“The federal council intends to hold further discussions by the end of the year on the issue of whether and how the financial market should be regulated,” the government said. “The basic aim is to determine the framework conditions that will enable the Swiss financial centre to be competitive in the area of sustainable finance.”The working group will also be asked to target the conclusion of industry agreements with financial market players. The government said these should lead to increased transparency and a voluntary industry commitment to a representative participation in portfolio climate alignment tests “with a view to achieving specific targets”.“The aim is to strengthen competitiveness so that customers and investors can be offered clear information and thus decision-making options,” the government said in a statement. “Dialogue with the industry will be intensified to this end.”In 2017, a government-sponsored assessment of participating pension funds’ investment portfolios found that these were on average in line with global warming of 6°C above pre-industrial levels by the end of this century.The government is offering these free tests again this year, this time also inviting banks and asset managers to take part. The Swiss government is to set up a working group on sustainable finance, tasked with considering the implications for Switzerland of the European Commission’s action plan.It is also supposed to carry out work to inform decisions about Switzerland’s participation in international initiatives such as the Coalition of Finance Ministers for Climate Action, which was launched in April.The working group has yet to be set up, but IPE understands it will comprise members of the Swiss federal administration, with private sector and other interested parties when necessary. It is to be headed by the state secretariat for international finance, a unit of the federal finance ministry, and work closely with the environment department.The working group will be asked to report back to the cabinet by spring next year at the latest with proposals for the Swiss financial market.
September 17, 2020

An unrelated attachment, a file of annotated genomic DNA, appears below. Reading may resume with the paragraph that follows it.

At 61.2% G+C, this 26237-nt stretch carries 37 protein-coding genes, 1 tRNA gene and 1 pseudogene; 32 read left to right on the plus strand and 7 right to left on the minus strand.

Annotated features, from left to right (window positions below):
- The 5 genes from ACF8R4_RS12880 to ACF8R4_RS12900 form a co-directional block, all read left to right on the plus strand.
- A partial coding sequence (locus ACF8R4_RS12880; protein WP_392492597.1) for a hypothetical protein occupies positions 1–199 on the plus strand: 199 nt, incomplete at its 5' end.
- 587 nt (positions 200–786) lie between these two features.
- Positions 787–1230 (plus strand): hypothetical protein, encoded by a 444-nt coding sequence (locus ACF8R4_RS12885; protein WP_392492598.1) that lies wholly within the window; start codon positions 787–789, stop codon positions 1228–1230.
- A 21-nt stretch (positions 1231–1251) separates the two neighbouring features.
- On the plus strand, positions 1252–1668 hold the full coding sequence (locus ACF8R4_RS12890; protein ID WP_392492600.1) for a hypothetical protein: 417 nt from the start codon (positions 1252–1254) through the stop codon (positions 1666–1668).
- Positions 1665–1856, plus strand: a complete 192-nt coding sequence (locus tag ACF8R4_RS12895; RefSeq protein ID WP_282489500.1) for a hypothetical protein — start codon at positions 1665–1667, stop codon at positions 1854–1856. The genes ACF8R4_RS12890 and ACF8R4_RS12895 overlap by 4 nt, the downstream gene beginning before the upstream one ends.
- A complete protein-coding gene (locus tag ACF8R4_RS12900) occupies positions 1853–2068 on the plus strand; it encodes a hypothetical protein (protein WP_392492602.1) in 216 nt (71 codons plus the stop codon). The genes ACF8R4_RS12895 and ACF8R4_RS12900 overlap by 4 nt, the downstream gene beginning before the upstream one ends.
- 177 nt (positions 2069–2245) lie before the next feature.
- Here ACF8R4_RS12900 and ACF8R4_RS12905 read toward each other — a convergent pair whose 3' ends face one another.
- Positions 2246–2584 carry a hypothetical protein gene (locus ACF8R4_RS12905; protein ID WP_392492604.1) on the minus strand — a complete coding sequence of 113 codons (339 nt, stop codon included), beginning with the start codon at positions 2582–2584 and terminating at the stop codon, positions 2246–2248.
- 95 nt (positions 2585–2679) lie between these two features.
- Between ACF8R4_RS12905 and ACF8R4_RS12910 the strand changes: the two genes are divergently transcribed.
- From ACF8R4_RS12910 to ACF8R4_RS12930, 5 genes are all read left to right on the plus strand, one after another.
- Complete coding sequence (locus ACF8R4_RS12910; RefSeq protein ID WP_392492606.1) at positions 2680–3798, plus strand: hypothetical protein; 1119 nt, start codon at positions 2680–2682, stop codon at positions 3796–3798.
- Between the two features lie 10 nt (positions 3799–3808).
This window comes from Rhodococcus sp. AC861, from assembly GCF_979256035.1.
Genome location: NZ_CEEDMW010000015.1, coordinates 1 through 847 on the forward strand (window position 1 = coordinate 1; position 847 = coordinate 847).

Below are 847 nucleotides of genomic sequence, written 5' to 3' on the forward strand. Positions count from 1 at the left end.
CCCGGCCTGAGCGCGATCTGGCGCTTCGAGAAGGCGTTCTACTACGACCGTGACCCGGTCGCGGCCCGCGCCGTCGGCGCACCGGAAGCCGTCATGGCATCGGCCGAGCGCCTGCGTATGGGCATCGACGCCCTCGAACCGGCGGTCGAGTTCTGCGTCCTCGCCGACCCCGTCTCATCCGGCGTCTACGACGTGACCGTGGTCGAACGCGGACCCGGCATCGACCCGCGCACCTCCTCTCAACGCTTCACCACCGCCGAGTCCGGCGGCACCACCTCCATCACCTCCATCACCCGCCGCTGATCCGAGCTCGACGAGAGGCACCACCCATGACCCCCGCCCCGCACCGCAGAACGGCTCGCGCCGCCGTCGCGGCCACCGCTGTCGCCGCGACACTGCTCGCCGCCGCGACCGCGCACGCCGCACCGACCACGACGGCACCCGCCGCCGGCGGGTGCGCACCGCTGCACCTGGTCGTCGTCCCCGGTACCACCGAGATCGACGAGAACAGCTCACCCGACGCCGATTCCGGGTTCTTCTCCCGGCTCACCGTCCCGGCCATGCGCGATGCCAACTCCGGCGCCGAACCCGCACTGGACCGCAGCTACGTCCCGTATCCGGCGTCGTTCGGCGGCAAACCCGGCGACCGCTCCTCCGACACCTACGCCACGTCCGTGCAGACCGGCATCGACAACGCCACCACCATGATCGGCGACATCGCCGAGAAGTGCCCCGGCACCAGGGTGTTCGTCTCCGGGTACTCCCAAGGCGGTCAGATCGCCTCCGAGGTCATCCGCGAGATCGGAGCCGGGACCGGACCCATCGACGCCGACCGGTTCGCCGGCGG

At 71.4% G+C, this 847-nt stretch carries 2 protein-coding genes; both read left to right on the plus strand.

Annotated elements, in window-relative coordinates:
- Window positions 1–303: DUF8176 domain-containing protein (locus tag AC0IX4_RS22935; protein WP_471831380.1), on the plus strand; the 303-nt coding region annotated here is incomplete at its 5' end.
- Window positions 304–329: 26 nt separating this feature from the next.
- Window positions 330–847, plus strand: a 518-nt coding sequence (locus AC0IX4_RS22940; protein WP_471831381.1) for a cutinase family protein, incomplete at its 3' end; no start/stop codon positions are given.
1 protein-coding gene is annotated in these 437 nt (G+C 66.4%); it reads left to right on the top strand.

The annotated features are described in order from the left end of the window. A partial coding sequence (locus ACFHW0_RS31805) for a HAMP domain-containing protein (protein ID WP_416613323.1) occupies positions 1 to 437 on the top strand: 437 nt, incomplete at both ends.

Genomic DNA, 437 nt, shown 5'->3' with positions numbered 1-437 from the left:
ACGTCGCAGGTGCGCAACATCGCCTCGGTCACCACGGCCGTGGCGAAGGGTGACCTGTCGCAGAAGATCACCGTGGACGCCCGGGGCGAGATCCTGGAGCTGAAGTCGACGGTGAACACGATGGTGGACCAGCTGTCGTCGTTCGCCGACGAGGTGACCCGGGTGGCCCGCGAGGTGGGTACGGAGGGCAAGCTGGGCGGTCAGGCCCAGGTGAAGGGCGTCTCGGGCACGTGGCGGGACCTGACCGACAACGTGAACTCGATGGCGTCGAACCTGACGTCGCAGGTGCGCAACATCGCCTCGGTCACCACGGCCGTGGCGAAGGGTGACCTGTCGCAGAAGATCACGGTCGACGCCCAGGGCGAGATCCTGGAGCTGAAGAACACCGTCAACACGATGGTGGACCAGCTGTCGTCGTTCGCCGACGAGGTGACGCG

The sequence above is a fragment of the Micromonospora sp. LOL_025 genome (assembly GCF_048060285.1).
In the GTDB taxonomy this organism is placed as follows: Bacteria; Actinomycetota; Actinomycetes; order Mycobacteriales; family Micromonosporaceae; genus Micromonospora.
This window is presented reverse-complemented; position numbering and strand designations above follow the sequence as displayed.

Facebook Twitter Google+ Published on August 28, 2013 at 1:41 am Contact David: [email protected] | @DBWilson2 There had to be some hesitancy. Christian Hackenberg knew what he could be up against at Penn State — perpetual scrutiny, a thinner supporting cast and three seasons without postseason play.But it’s still Penn State. There’s still the tradition of excellence. The Nittany Lions still play in front of hordes of adoring fans that remained steadfast through scandal and controversy.That all sold the school to the quarterback, but even more important was the new man at the helm.“He wanted to play for Bill O’Brien,” said former Fork Union (Va.) Military Academy head coach Micky Sullivan, who coached Hackenberg at the high school.Hackenberg hadn’t even been on the radar when former head coach Joe Paterno was finishing up at PSU. It wasn’t until O’Brien was hired and made Hackenberg one of his first recruiting priorities that Penn State would find its eventual quarterback of the future.AdvertisementThis is placeholder textIn less than two months a rookie head coach sold a program embroiled in scandal to the No. 2 quarterback recruit in the nation.“Bill O’Brien’s a special guy,” Sullivan said. “I’m very impressed with the things he does, the way he handles himself.”Lining up under center against Syracuse on Saturday could be Hackenberg, who was one of O’Brien’s top priorities when the coach first arrived on campus. Hackenberg, a true freshman quarterback and Penn State’s first five-star commit after the Jerry Sandusky scandal, could make the first start of his career when the Nittany Lions play the Orange at 3:30 p.m. at MetLife Stadium in East Rutherford, N.J.With the idealistic quarterback — Hackenberg’s 6-foot-4 build fits the Nittany Lions’ prostyle offense to perfection — and the mastermind head coach, PSU hasn’t missed a beat. It would have been bowl-eligible last season and is receiving votes in the preseason AP Top 25 this year.For a moment, though, everything could have fallen apart in the wake of the scandal.Running back Silas Redd, who played two years for Penn State, was the first one to go. He departed for Southern California and it seemed more would follow in droves.But most stuck with it. And then the recruits started to come.Hackenberg was the first, but Adam Breneman, the No. 2 tight end in the country, joined him nine days later. And, most importantly, they stuck with it even after sanctions came down.“I think it says something about the type of character that guy had and all the other recruits that we had that held on to their commitment despite the sanctions,” guard John Urschel said. “It’s a great place for football and there’s something special here and I think they recognize that, and I think that’s why they kept their commitments.”Hackenberg committed after the scandal broke. But before sanctions came down, for a time, he had to rethink his decision.He sat down with Sullivan and his family and went through the whole litany of pros and cons. Hackenberg’s answer, Sullivan said: “I want to go there.”“Was I surprised that he stuck with it? No. Was there wavering or questioning? I think at times, at least early on, we looked,” Sullivan said. “You know, ‘OK, what are we going to do? Do you really want to do this?’ And Christian always said, ‘I want to go to Penn State.’”Hackenberg was not available to comment because O’Brien does not allow freshmen to talk to the media.Hackenberg only arrived at PSU this summer, but immediately he’s been thrown into the fire, competing for the starting quarterback job at a Big 10 school. He relishes the spotlight, Sullivan said. Fork Union opened the season in his senior year with a game televised on ESPN. His year ended with the Under Armour All-America Game.People don’t talk as much about the scandal now as much as they did last year.“It’s nice to not have the media be talking about things other than football,” Urschel said.But Hackenberg sticking with his commitment will inevitably once again thrust him into the spotlight.“That just shows the type of guy that he is, shows his character and the things that matter to him the most,” safety Malcolm Willis said. “Now that he’s here, he’s in a battle for that quarterback spot.”But Hackenberg can only carry the Nittany Lions so far. In a best-case scenario — and assuming he doesn’t redshirt — he will play in one bowl game in his career. If he leaves early, he will never carry them to the postseason.So his arrival is as much symbolic as it is tangible. PSU has three more years before it can again be the power it once was. Once that time passes, the Nittany Lions will be in good hands.“As for the future,” Willis said, “as long as Penn State football keeps doing what it’s doing, then we should be fine.” Comments